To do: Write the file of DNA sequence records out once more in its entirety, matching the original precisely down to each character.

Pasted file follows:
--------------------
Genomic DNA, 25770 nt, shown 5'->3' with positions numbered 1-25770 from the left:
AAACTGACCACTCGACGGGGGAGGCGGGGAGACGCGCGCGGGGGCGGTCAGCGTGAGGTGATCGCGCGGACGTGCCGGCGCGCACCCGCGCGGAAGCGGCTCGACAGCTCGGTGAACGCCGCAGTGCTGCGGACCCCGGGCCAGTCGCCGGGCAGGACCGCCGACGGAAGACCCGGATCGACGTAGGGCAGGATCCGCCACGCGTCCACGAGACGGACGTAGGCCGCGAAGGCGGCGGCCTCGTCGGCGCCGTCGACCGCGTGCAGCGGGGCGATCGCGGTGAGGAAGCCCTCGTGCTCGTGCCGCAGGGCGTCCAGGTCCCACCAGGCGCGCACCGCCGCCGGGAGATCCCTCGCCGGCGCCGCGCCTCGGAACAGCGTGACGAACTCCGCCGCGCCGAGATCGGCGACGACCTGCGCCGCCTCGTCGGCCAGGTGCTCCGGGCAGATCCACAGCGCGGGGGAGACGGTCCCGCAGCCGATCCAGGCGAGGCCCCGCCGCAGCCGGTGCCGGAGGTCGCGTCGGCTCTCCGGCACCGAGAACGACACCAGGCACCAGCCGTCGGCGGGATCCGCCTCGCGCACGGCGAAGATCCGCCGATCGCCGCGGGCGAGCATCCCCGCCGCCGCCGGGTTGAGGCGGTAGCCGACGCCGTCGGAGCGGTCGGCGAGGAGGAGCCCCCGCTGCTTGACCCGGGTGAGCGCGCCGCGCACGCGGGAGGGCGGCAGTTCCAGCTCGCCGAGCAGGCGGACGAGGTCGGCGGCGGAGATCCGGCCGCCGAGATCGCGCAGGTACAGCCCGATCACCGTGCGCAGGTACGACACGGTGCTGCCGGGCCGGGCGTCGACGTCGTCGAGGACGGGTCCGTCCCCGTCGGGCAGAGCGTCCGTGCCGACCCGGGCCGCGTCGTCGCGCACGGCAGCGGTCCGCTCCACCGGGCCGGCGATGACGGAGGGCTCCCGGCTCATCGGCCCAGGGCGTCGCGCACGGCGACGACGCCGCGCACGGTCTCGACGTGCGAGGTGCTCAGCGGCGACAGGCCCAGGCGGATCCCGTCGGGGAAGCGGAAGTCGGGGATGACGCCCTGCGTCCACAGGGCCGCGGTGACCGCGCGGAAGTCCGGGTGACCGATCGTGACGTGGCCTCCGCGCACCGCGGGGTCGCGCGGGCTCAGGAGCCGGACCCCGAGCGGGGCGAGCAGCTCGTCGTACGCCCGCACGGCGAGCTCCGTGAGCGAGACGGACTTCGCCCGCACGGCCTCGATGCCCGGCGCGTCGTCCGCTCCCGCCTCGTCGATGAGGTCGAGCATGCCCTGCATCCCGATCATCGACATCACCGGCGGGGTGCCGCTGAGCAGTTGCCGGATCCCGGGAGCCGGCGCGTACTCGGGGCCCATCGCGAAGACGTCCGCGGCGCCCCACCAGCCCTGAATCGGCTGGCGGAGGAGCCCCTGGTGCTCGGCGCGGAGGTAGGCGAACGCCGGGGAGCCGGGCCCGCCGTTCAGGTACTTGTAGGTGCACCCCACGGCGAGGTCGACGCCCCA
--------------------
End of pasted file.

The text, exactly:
Genomic DNA, 25770 nt, shown 5'->3' with positions numbered 1-25770 from the left:
AAACTGACCACTCGACGGGGGAGGCGGGGAGACGCGCGCGGGGGCGGTCAGCGTGAGGTGATCGCGCGGACGTGCCGGCGCGCACCCGCGCGGAAGCGGCTCGACAGCTCGGTGAACGCCGCAGTGCTGCGGACCCCGGGCCAGTCGCCGGGCAGGACCGCCGACGGAAGACCCGGATCGACGTAGGGCAGGATCCGCCACGCGTCCACGAGACGGACGTAGGCCGCGAAGGCGGCGGCCTCGTCGGCGCCGTCGACCGCGTGCAGCGGGGCGATCGCGGTGAGGAAGCCCTCGTGCTCGTGCCGCAGGGCGTCCAGGTCCCACCAGGCGCGCACCGCCGCCGGGAGATCCCTCGCCGGCGCCGCGCCTCGGAACAGCGTGACGAACTCCGCCGCGCCGAGATCGGCGACGACCTGCGCCGCCTCGTCGGCCAGGTGCTCCGGGCAGATCCACAGCGCGGGGGAGACGGTCCCGCAGCCGATCCAGGCGAGGCCCCGCCGCAGCCGGTGCCGGAGGTCGCGTCGGCTCTCCGGCACCGAGAACGACACCAGGCACCAGCCGTCGGCGGGATCCGCCTCGCGCACGGCGAAGATCCGCCGATCGCCGCGGGCGAGCATCCCCGCCGCCGCCGGGTTGAGGCGGTAGCCGACGCCGTCGGAGCGGTCGGCGAGGAGGAGCCCCCGCTGCTTGACCCGGGTGAGCGCGCCGCGCACGCGGGAGGGCGGCAGTTCCAGCTCGCCGAGCAGGCGGACGAGGTCGGCGGCGGAGATCCGGCCGCCGAGATCGCGCAGGTACAGCCCGATCACCGTGCGCAGGTACGACACGGTGCTGCCGGGCCGGGCGTCGACGTCGTCGAGGACGGGTCCGTCCCCGTCGGGCAGAGCGTCCGTGCCGACCCGGGCCGCGTCGTCGCGCACGGCAGCGGTCCGCTCCACCGGGCCGGCGATGACGGAGGGCTCCCGGCTCATCGGCCCAGGGCGTCGCGCACGGCGACGACGCCGCGCACGGTCTCGACGTGCGAGGTGCTCAGCGGCGACAGGCCCAGGCGGATCCCGTCGGGGAAGCGGAAGTCGGGGATGACGCCCTGCGTCCACAGGGCCGCGGTGACCGCGCGGAAGTCCGGGTGACCGATCGTGACGTGGCCTCCGCGCACCGCGGGGTCGCGCGGGCTCAGGAGCCGGACCCCGAGCGGGGCGAGCAGCTCGTCGTACGCCCGCACGGCGAGCTCCGTGAGCGAGACGGACTTCGCCCGCACGGCCTCGATGCCCGGCGCGTCGTCCGCTCCCGCCTCGTCGATGAGGTCGAGCATGCCCTGCATCCCGATCATCGACATCACCGGCGGGGTGCCGCTGAGCAGTTGCCGGATCCCGGGAGCCGGCGCGTACTCGGGGCCCATCGCGAAGACGTCCGCGGCGCCCCACCAGCCCTGAATCGGCTGGCGGAGGAGCCCCTGGTGCTCGGCGCGGAGGTAGGCGAACGCCGGGGAGCCGGGCCCGCCGTTCAGGTACTTGTAGGTGCACCCCACGGCGAGGTCGACGCCCCA